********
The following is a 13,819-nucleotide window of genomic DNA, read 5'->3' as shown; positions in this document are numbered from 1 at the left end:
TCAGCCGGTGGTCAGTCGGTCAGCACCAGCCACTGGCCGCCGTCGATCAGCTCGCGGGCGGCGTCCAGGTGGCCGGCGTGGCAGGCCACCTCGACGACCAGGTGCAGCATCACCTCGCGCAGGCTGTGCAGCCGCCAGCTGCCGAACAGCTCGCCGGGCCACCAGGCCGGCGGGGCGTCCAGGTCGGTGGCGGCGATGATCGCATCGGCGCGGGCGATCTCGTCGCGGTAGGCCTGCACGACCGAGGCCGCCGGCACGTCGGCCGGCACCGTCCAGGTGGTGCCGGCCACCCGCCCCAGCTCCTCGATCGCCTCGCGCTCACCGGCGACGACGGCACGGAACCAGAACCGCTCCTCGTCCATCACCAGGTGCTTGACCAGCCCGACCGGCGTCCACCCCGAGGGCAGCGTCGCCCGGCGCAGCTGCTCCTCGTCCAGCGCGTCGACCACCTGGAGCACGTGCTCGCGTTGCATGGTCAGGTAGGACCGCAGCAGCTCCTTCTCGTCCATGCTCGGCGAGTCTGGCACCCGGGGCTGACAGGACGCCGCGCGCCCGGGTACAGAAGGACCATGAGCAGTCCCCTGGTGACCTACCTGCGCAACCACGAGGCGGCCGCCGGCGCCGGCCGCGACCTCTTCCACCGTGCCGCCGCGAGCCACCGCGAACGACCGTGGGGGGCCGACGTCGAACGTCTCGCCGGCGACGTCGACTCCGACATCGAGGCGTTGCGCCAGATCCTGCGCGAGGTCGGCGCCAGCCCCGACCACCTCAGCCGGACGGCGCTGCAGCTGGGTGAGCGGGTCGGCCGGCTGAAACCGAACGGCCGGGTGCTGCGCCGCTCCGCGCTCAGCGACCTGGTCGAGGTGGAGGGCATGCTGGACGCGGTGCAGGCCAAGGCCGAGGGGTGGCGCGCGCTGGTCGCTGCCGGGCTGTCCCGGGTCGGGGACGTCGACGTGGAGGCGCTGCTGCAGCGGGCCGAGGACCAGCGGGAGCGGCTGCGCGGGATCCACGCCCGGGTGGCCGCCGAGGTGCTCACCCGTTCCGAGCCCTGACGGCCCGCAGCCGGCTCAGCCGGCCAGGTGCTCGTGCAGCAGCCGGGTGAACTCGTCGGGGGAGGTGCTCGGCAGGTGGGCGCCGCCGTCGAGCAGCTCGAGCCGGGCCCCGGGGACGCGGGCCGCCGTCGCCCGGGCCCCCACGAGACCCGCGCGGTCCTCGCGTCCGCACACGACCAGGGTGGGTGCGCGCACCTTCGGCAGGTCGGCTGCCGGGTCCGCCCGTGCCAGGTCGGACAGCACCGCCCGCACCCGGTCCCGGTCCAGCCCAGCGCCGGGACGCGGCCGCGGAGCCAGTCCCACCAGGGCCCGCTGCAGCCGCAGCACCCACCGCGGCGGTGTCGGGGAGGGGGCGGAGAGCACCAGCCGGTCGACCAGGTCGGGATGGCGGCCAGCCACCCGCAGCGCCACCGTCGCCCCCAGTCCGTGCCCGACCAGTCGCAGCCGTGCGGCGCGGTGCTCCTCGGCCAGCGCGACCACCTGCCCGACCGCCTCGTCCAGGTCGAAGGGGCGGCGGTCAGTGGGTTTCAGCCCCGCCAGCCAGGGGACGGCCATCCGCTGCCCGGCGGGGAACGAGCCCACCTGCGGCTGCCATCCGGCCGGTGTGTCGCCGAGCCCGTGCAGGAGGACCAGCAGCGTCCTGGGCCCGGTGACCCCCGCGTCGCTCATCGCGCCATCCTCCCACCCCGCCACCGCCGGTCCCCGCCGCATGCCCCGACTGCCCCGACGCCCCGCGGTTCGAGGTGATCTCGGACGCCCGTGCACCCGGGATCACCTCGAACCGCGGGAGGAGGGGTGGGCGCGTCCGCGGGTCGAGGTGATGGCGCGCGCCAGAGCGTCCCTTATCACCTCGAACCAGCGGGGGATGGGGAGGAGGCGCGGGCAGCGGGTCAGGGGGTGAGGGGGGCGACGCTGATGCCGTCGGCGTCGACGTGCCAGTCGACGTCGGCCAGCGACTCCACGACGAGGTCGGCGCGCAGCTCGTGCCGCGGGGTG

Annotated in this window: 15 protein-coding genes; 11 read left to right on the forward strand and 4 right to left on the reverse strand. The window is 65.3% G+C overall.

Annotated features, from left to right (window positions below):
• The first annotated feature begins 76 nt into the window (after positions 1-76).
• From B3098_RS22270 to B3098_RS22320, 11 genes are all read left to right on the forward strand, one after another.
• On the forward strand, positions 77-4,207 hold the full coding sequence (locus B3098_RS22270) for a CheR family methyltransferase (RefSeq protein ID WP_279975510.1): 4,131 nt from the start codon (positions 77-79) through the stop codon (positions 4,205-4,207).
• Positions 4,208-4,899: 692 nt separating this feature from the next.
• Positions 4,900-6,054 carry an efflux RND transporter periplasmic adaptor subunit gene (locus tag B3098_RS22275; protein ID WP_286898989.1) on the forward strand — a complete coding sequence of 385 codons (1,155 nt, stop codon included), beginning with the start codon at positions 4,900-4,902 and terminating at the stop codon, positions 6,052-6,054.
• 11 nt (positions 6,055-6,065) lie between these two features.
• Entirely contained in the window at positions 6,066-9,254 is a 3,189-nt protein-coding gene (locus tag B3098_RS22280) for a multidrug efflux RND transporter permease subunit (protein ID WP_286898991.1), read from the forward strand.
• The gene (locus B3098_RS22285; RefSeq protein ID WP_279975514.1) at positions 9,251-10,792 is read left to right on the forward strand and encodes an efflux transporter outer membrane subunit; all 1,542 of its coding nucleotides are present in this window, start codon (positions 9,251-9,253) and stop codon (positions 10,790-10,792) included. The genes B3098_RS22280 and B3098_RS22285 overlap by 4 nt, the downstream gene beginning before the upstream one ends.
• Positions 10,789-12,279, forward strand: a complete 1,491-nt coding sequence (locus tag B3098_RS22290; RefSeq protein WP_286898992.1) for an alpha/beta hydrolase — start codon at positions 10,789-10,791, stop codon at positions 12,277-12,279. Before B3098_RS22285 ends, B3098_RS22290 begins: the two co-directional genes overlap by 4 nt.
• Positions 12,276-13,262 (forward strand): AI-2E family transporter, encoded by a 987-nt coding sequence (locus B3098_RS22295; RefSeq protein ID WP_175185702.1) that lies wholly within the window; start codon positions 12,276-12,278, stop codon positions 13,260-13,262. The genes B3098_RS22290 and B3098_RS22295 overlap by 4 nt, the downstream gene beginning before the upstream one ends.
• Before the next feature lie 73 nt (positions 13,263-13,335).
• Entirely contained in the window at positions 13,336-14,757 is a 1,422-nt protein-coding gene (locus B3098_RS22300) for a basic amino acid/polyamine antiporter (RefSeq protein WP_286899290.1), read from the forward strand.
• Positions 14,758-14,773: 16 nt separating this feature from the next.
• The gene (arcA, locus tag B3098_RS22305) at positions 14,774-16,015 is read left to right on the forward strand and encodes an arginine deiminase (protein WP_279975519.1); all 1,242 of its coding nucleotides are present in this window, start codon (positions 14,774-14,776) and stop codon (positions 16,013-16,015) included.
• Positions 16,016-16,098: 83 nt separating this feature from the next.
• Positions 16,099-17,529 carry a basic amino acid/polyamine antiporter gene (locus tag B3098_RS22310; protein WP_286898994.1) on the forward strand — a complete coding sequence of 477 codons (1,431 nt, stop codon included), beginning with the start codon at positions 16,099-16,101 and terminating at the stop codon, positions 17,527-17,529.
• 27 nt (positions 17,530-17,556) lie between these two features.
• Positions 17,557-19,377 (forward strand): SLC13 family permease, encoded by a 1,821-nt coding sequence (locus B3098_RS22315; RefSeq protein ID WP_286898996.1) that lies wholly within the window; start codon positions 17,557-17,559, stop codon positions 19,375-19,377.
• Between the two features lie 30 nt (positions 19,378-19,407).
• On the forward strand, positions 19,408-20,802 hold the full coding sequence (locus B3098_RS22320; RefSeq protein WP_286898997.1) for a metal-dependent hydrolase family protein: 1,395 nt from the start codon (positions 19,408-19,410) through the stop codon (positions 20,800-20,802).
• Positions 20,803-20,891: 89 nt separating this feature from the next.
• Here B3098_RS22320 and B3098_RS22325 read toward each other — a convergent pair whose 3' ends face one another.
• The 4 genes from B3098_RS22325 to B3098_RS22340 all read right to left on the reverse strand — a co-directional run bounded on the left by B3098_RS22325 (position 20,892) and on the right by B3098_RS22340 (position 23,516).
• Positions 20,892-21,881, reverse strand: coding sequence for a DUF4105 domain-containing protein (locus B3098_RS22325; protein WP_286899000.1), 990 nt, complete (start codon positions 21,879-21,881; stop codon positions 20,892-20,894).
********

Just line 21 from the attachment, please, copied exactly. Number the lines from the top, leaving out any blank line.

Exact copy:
• 27 nt (positions 17,530-17,556) lie between these two features.